There are a variety of factors that contribute to how women choose which type of birth control to use.
Hormonal methods of birth control have long been given a bad rap for causing weight gain, causing many women to be wary of using contraceptive options like the Pill, the patch, the ring, and other types of contraceptives that use synthetic female hormones to prevent pregnancy. According to a study conducted by researchers at Penn State College of Medicine, concerns about weight gain may be a driving factor behind women’s contraception choices.
Cynthia H. Chuang, professor of medicine and public health sciences, states that weight gain is one of the most frequently cited reasons why women stop using their hormonal contraception and thus, heighten the risk of unintended pregnancies. Ironically, experts have yet to find any concrete evidence linking weight gain to hormonal contraceptives.
“What we think may be happening is that women who are overweight and obese may be more likely to choose methods other than the pill or the shot because of fear of weight gain,” Chuang said in a statement with Penn State News. “As a result, they are choosing both more effective methods (LARCS) and less effective, non-prescription methods.”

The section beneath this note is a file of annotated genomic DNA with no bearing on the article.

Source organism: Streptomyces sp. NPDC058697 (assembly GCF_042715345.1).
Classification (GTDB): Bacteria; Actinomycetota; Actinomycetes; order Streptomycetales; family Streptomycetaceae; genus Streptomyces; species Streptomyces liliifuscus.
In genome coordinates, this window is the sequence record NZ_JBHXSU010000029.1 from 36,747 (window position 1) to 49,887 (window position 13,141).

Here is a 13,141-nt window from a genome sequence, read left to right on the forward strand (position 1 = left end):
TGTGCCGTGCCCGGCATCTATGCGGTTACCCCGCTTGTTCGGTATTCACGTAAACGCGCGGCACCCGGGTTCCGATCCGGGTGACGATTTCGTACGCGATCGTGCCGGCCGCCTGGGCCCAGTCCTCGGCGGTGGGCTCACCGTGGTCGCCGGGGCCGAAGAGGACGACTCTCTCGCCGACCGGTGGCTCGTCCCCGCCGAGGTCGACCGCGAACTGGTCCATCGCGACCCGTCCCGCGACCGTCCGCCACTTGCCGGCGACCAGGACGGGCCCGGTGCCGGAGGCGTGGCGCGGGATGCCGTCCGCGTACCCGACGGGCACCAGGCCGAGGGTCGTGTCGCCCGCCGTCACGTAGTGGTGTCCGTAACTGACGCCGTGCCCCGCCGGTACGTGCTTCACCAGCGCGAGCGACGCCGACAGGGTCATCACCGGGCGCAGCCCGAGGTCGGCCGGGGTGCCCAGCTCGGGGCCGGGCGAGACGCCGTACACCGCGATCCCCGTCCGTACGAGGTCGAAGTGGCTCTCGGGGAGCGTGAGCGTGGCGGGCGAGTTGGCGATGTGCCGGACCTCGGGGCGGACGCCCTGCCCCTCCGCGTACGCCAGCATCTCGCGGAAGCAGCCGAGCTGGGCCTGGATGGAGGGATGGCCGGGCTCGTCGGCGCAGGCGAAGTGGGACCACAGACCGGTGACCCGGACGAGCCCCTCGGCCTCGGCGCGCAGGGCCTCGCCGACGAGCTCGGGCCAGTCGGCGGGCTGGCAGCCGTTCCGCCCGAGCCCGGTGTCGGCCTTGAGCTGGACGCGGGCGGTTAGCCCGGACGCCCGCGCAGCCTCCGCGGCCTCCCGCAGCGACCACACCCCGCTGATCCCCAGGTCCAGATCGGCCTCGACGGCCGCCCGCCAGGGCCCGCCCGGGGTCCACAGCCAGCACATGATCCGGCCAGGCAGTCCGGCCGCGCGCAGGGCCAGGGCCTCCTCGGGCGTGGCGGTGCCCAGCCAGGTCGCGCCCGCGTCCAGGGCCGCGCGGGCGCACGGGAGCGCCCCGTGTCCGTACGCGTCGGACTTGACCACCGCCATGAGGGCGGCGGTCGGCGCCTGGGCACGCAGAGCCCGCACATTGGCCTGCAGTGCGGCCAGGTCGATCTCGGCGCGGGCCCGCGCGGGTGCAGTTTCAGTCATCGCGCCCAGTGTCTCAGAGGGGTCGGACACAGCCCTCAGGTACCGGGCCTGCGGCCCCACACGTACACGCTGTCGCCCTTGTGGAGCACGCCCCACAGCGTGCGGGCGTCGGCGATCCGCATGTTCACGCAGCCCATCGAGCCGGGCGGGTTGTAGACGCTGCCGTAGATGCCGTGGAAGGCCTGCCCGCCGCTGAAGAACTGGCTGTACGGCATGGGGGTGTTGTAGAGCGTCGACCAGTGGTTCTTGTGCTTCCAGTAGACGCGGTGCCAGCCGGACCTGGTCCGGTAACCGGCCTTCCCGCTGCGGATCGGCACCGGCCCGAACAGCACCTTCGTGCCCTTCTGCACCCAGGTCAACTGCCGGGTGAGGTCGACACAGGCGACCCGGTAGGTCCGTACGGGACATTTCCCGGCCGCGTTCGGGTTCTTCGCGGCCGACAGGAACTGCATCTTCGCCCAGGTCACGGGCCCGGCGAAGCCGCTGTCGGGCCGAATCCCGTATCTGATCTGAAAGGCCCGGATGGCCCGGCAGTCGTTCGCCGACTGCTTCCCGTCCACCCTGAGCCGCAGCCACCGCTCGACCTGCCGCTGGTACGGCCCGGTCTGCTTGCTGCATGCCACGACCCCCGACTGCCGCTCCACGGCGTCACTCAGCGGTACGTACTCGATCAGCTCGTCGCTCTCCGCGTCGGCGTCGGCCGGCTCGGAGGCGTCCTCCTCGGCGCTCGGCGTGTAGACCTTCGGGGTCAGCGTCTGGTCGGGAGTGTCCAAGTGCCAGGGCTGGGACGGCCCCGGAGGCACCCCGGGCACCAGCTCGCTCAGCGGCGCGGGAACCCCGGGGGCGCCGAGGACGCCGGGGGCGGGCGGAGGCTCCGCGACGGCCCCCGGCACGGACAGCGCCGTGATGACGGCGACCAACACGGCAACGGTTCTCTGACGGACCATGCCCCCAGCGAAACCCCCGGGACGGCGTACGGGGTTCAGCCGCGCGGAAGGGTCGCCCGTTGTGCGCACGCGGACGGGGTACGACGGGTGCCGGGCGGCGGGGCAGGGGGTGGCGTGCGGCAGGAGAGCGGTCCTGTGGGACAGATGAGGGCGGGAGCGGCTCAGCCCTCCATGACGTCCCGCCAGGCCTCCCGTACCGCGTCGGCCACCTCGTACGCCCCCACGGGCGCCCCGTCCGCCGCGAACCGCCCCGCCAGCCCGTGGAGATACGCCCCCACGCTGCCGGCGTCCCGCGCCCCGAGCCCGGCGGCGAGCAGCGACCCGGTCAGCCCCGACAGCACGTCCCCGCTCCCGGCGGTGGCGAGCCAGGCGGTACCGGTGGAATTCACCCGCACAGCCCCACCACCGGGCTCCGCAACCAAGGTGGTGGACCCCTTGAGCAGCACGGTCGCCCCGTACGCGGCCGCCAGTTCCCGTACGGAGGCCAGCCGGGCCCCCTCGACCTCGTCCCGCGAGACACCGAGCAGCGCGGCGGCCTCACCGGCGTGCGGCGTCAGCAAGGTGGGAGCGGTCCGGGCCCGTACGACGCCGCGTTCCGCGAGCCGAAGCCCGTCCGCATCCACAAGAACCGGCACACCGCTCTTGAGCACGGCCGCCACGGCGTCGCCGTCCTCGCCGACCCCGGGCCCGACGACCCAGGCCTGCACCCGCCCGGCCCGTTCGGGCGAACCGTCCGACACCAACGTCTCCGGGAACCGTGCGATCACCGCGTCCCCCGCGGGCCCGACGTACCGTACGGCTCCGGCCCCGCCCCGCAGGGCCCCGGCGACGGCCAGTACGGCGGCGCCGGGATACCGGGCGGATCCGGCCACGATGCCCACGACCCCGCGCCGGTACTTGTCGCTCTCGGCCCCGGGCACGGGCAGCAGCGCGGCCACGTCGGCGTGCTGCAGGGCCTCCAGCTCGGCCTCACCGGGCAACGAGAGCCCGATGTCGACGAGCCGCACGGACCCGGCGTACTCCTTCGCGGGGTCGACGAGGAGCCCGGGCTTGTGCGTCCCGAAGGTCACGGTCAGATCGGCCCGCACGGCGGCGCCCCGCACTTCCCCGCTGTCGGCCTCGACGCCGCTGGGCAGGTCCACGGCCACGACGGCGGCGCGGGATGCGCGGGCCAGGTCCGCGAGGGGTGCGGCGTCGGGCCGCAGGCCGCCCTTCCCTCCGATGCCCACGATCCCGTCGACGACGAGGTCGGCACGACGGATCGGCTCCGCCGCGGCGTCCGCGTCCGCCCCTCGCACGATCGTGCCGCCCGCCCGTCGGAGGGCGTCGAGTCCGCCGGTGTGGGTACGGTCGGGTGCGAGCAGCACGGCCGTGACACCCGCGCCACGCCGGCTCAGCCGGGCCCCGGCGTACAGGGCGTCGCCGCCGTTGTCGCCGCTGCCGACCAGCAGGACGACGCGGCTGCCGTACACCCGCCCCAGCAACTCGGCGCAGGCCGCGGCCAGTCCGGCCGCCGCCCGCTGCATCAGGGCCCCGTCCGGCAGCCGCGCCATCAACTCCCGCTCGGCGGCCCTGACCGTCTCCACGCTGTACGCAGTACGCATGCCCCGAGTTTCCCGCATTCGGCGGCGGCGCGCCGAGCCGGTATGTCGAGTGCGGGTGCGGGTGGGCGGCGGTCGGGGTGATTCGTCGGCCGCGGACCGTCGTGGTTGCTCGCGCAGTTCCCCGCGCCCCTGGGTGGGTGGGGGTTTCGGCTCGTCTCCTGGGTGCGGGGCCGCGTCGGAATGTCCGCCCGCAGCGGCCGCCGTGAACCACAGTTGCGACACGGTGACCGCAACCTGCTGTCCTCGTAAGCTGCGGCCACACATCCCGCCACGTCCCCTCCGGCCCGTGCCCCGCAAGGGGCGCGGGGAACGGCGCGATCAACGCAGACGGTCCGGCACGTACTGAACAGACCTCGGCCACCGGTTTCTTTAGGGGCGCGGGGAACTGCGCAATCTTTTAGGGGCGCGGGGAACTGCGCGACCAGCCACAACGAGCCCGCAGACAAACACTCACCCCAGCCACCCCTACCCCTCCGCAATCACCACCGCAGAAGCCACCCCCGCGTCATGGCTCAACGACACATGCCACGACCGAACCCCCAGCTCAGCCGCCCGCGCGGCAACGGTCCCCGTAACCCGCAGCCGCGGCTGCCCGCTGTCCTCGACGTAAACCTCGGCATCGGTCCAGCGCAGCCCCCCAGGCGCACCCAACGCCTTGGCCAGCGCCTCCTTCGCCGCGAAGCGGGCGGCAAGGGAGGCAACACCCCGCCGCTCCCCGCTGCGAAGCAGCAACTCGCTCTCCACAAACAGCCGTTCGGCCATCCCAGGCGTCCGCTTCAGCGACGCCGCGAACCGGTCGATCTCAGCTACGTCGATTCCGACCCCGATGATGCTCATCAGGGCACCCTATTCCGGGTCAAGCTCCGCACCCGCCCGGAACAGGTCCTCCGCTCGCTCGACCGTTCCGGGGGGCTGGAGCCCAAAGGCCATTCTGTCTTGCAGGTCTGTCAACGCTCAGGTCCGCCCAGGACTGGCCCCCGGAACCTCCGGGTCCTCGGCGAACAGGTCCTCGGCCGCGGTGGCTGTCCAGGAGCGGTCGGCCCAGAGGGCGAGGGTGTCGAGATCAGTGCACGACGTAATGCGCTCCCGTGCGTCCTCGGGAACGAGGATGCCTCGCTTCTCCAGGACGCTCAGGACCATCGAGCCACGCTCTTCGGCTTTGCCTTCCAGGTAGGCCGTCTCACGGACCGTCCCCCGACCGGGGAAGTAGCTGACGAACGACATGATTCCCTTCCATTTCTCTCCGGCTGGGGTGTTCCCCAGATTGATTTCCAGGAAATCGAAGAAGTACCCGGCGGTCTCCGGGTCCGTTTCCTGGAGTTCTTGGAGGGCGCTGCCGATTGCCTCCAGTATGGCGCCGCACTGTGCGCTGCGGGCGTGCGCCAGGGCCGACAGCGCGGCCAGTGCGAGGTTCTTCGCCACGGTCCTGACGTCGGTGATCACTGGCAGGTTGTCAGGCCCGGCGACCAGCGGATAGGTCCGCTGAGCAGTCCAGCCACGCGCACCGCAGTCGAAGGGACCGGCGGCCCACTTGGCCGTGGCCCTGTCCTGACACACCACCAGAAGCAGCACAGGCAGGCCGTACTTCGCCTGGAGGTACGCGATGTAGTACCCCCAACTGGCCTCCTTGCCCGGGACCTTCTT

There is some validity in the perceptions of women and their associations of hormonal birth control and weight gain. The birth control shot has been associated with weight gain in younger women. While it is unlikely that oral contraception actually causes weight gain, many women still attribute gaining weight to the use of the birth control pill. Chuang and her co-researchers wanted to examine whether women’s weight or their perception of weight influenced the type of birth control they chose to use and if so, in what ways. In order to do this, researchers studied demographic and survey data from almost 1,000 privately insured women in Pennsylvania.
Researchers found that overweight and obese women are more likely to use non-prescription methods such as condoms or no method at all. LARCS or long-acting reversible contraceptives include IUDs and the contraceptive implant, which do not contain estrogen, which is what some women believe causes weight gain. Chuang was happy that these women were at least choosing to use LARCs, which are a more effective form of birth control.
In terms of how perception of weight influenced contraceptive choice, researchers found that half of the women in the study perceived themselves to be overweight, even though only around 42 percent of them were overweight based on BMI. However, this perception did not seem to influence birth control choice.
“Women may be worried about weight gain when they’re making decisions about birth control, so clinicians need to be aware of that,” Chung said. “It could be an opportunity to counsel women about LARCs, which are more effective forms of contraception.”